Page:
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    Zero 7

    Zero 7 Biography

    Necessity, so they say, is the mother of invention. It's a sentiment with which Zero 7, one of this decade's musical sculptors par excellence, would doubtless concur.

    Having spent the best part of a year touring their last album, When It Falls, which, along the way, saw them transformed into a vast, super slick, group-like behemoth, Henry Binns and Sam Hardaker felt the need to create a new reality for their third album of beatific tales, THE GARDEN.

    It wasn't that the WHEN IT FALLS experience was a particularly negative one – far from it, as Sam is at pains to point out, 'neither of us wants to cast a shadow over that record,' – but having done the extensive group thing, they both felt it was time to draw a line under that stage of their evolution and get back to basics.

    What this meant in essence was returning to the days of just Henry and Sam in a studio, 'bodging things a bit, and those things sticking on the record rather than being replaced by somebody else' (Sam).

    This simpler, more relaxed and less pressured environment was also informed by Henry's move out of London's sprawling metropolis. Having got 'twitchy' in the capital, Henry upped sticks to the relative calm of Glastonbury – 'the town, not the festival,' he quickly states.

    There he built a studio ('It was good not to think about music for a while') and kept in contact with Sam back in London.

    'He'd call me every now and again,' Sam recollects, 'and say, ‘We haven't got room for a vocal booth so we'll shut this door and there'll be a curtain and whatever.'

    And then last spring, with the pair of them cleansed and refreshed, work began in earnest on their third album when the last nail was hammered into the wall.

    'Or was there no nails?' asks Sam, mindful of the fact that it was chiefly Henry's DIY skills that pre-empted the venture.

    'No, there were plenty of nails,' Henry deadpans.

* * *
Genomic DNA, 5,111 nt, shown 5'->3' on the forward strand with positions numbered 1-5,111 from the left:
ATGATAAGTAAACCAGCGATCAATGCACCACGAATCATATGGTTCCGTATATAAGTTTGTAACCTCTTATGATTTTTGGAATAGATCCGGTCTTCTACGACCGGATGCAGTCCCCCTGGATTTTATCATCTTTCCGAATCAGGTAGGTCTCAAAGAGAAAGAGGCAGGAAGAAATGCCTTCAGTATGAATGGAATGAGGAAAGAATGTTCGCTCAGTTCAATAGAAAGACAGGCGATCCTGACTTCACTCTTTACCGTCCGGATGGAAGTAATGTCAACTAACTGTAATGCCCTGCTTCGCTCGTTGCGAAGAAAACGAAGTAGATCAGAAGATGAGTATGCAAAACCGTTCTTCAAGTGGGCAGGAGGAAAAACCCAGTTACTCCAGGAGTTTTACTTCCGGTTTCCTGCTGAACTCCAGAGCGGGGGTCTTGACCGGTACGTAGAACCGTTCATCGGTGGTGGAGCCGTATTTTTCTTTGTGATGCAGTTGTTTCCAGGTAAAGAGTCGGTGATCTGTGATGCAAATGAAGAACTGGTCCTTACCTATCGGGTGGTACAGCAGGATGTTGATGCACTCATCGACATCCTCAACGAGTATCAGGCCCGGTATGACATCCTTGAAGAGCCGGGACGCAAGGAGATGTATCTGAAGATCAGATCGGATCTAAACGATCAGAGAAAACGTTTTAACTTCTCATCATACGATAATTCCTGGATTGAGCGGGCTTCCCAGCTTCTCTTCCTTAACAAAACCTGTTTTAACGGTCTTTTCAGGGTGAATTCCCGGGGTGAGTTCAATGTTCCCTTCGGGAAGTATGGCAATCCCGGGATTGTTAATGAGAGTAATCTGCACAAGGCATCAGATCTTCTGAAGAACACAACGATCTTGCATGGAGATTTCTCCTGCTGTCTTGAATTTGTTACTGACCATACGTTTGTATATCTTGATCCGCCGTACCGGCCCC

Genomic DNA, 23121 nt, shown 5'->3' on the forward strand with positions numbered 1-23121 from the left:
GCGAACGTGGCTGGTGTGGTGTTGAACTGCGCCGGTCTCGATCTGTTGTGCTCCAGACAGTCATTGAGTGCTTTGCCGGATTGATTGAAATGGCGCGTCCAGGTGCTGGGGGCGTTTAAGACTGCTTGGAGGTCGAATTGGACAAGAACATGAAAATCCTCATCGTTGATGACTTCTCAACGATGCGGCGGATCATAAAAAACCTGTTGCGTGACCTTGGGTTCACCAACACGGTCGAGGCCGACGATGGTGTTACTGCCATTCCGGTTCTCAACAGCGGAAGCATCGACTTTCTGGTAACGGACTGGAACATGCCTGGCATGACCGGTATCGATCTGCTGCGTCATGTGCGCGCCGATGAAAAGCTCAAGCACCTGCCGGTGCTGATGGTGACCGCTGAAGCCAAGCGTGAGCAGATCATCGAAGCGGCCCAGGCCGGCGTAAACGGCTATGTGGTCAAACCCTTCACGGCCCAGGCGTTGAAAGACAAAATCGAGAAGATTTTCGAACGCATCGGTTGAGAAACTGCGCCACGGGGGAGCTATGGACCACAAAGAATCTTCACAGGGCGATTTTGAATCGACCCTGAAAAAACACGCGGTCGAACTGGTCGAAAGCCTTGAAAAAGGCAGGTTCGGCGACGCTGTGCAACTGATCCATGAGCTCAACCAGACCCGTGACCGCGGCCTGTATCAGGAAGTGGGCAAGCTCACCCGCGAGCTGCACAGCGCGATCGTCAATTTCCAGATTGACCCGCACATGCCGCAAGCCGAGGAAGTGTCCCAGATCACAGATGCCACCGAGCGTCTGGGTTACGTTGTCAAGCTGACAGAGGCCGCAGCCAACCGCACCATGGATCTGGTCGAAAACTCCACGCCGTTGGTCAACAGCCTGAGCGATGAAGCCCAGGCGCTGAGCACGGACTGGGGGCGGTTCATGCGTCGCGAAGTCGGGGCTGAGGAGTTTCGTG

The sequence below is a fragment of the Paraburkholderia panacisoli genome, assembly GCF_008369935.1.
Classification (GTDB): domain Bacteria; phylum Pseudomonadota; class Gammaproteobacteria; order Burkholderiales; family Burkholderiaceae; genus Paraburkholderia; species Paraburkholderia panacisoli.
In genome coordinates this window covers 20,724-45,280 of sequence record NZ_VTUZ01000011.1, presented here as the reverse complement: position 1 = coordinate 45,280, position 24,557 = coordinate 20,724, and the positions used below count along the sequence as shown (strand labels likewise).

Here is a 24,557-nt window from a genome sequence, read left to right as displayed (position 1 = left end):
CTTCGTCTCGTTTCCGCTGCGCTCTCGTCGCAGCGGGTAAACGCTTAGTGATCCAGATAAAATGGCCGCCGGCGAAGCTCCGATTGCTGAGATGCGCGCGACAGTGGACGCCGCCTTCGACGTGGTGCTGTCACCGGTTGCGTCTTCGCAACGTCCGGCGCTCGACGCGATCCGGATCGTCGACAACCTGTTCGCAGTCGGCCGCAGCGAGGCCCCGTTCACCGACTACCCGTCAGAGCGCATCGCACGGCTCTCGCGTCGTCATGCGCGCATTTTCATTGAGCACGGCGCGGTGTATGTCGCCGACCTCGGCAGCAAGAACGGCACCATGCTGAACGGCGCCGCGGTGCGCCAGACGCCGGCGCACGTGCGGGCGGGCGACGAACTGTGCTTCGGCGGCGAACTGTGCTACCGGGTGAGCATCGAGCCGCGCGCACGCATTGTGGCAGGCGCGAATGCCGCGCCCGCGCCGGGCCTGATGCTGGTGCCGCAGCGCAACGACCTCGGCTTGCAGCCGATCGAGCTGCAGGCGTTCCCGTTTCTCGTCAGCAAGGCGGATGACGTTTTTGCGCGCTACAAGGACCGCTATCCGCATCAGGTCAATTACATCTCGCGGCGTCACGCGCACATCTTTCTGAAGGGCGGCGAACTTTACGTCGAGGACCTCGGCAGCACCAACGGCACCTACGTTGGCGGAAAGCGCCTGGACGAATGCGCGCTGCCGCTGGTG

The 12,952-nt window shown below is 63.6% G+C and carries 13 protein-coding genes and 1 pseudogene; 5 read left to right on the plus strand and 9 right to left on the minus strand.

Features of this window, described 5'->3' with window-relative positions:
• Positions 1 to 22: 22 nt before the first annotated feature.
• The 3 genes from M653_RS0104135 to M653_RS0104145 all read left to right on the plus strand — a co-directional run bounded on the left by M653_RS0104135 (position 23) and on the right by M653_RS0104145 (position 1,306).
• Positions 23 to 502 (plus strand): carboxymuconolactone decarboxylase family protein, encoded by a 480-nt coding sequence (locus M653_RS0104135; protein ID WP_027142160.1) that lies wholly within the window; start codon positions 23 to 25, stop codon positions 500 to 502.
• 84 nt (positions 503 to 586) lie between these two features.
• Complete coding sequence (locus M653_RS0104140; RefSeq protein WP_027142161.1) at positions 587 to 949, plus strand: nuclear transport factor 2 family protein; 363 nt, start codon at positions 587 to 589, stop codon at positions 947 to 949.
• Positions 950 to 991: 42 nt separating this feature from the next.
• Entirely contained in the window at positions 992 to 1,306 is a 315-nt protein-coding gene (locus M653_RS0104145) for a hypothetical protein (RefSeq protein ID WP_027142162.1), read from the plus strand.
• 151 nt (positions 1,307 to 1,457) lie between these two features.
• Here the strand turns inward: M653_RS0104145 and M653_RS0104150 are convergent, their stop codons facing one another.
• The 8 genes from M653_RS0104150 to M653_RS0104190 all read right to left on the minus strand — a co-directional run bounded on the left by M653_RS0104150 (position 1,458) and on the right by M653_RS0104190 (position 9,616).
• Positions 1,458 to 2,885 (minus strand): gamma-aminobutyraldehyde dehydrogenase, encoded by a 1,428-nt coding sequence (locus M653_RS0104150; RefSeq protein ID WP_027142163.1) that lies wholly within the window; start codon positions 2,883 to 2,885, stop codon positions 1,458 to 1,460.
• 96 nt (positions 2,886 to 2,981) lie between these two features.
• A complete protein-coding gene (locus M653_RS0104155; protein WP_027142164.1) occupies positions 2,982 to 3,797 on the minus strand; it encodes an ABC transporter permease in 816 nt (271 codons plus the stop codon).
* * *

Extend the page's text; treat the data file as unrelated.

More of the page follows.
Having mapped out rough ideas on the piano and guitar ('I thought we'd f**k about and get some demos,' explains Sam, 'but we just did it. Once you start, you start.'), the music soon flowed.

    Unlike on WHEN IT FALLS where they could call on the services of everything and anything, only having a limited amount of material at their disposal seemed to fire Zero 7's imagination.

    'You get what you can out of it,' they both agree. It was a mood which would begin to shape the record's bountiful flavours. And whereas the last record was perhaps a slight shift towards introspection – lest we forget they were reacting to the inordinate success of their glorious, era-defining debut set, SIMPLE THINGS – planted firmly in THE GARDEN was lots of vibrant light.

    The result is an unqualified success: instantly recognisable, and yet, beguilingly fresh, THE GARDEN is a freewheeling and evocative piece of music. Benefiting from a more focused approach – there's only two collaborators, long-time cohort Sia, and future folk sensation Jose Gonzales – it clearly serves notice of Zero 7's talent for eking out sunshine-soaked ambient soul.

    From the gentle British folk tones of 'Left Behind' to the mesmeric sonic tonic of 'This Fine Social Scene', there are thrills and spills aplenty at every turn. 'Your Place' betrays a sly nod to the symphonic grandeur of David Axelrod and the jazz stylings of Roy Budd; the instrumental 'Seeing Things' is all woozy, cinematic French electronica and the exotically titled 'The Pageant Of The Bizarre' is nostalgic chamber pop.

    These are headed off by the opening assault of 'Futures' (featuring Gonzales) – all shimmering acoustics – and 'Throw It All Away' (featuring Sia) – exuberant bluesy psychedelia – which set the mood perfectly.

    'It was just good being out of London,' explains Sam. 'It was done during the summer; Sia and Jose would come and stay for a few days and there was no music biz bulls**t. I was back on forth on the train every couple of days; it was expensive, although not as expensive as lunch in Notting Hill.

    ' I loved it. It all sounds like a nice hippy set up, and it was really. There'd always be a few people showing up, having BBQs...'
    '... two cats in the yard,' laughs Henry.

    THE GARDEN is also notable in that it marks the vocal debut of one Henry Binns. And while he doesn't want the record to be defined by such a fact – 'I don't want to be talking about that for the next year' – it does add another personality to the mix. That's him duetting on 'Throw It All Away', 'This Fine Social Scene' and 'Waiting To Die', while he sings solo on 'Your Place'.

    However, if there's one thing Henry and Sam don't want people to be confused by, it's the album's title. Taken from the album artwork, which is a series of collages designed by a friend of theirs, entitled, spookily enough, The Garden, the duo are keen for the album's meaning not to get lost in translation.

    'The collage is made up of old bits of wallpaper and other stuff that's been left behind or thrown away, its an overgrown and kind of mysterious garden I think'

    'maybe it's about experience,' Henry suggests. 'I think it makes something beautiful as well'
    'nothing to do with gardening though'

    Beautiful; informed; an infectious mix of the synthetic and authentic. Welcome, then, to Zero 7's garden: we think you'll like it there.

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